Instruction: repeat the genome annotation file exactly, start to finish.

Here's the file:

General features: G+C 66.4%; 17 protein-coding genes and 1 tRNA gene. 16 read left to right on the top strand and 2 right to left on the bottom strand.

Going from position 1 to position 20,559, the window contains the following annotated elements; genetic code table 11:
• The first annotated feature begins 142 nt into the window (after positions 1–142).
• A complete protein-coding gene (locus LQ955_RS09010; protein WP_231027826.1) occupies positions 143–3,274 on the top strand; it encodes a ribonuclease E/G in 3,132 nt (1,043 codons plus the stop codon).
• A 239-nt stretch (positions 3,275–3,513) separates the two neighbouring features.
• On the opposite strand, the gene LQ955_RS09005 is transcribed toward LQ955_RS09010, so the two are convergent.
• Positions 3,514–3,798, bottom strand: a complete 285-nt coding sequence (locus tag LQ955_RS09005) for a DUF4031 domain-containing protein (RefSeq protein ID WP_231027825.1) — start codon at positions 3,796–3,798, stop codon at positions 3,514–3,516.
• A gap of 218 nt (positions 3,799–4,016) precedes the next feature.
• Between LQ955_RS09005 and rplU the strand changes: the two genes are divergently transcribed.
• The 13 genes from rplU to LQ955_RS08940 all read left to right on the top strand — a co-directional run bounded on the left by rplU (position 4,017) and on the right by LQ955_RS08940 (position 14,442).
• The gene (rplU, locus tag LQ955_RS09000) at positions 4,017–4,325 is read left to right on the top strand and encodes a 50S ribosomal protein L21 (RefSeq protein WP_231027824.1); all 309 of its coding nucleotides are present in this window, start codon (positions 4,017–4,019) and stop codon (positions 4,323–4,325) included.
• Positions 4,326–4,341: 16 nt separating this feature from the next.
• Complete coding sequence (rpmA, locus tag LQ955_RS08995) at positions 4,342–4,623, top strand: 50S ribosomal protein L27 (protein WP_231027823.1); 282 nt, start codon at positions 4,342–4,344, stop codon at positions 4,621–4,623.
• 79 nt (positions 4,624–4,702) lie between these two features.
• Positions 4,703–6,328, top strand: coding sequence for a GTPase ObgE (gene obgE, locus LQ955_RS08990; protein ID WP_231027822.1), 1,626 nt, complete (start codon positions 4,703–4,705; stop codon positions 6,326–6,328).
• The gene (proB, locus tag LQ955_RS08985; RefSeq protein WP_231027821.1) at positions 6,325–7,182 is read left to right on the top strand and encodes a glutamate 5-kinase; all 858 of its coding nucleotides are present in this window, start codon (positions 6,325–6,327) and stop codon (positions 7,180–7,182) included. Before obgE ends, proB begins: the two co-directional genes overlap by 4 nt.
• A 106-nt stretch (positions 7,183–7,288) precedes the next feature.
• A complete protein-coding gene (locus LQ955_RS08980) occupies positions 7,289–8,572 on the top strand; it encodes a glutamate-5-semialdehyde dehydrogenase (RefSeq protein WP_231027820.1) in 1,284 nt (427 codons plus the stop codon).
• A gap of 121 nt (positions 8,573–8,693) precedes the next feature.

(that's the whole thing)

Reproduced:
General features: G+C 66.4%; 17 protein-coding genes and 1 tRNA gene. 16 read left to right on the top strand and 2 right to left on the bottom strand.

Going from position 1 to position 20,559, the window contains the following annotated elements; genetic code table 11:
• The first annotated feature begins 142 nt into the window (after positions 1–142).
• A complete protein-coding gene (locus LQ955_RS09010; protein WP_231027826.1) occupies positions 143–3,274 on the top strand; it encodes a ribonuclease E/G in 3,132 nt (1,043 codons plus the stop codon).
• A 239-nt stretch (positions 3,275–3,513) separates the two neighbouring features.
• On the opposite strand, the gene LQ955_RS09005 is transcribed toward LQ955_RS09010, so the two are convergent.
• Positions 3,514–3,798, bottom strand: a complete 285-nt coding sequence (locus tag LQ955_RS09005) for a DUF4031 domain-containing protein (RefSeq protein ID WP_231027825.1) — start codon at positions 3,796–3,798, stop codon at positions 3,514–3,516.
• A gap of 218 nt (positions 3,799–4,016) precedes the next feature.
• Between LQ955_RS09005 and rplU the strand changes: the two genes are divergently transcribed.
• The 13 genes from rplU to LQ955_RS08940 all read left to right on the top strand — a co-directional run bounded on the left by rplU (position 4,017) and on the right by LQ955_RS08940 (position 14,442).
• The gene (rplU, locus tag LQ955_RS09000) at positions 4,017–4,325 is read left to right on the top strand and encodes a 50S ribosomal protein L21 (RefSeq protein WP_231027824.1); all 309 of its coding nucleotides are present in this window, start codon (positions 4,017–4,019) and stop codon (positions 4,323–4,325) included.
• Positions 4,326–4,341: 16 nt separating this feature from the next.
• Complete coding sequence (rpmA, locus tag LQ955_RS08995) at positions 4,342–4,623, top strand: 50S ribosomal protein L27 (protein WP_231027823.1); 282 nt, start codon at positions 4,342–4,344, stop codon at positions 4,621–4,623.
• 79 nt (positions 4,624–4,702) lie between these two features.
• Positions 4,703–6,328, top strand: coding sequence for a GTPase ObgE (gene obgE, locus LQ955_RS08990; protein ID WP_231027822.1), 1,626 nt, complete (start codon positions 4,703–4,705; stop codon positions 6,326–6,328).
• The gene (proB, locus tag LQ955_RS08985; RefSeq protein WP_231027821.1) at positions 6,325–7,182 is read left to right on the top strand and encodes a glutamate 5-kinase; all 858 of its coding nucleotides are present in this window, start codon (positions 6,325–6,327) and stop codon (positions 7,180–7,182) included. Before obgE ends, proB begins: the two co-directional genes overlap by 4 nt.
• A 106-nt stretch (positions 7,183–7,288) precedes the next feature.
• A complete protein-coding gene (locus LQ955_RS08980) occupies positions 7,289–8,572 on the top strand; it encodes a glutamate-5-semialdehyde dehydrogenase (RefSeq protein WP_231027820.1) in 1,284 nt (427 codons plus the stop codon).
• A gap of 121 nt (positions 8,573–8,693) precedes the next feature.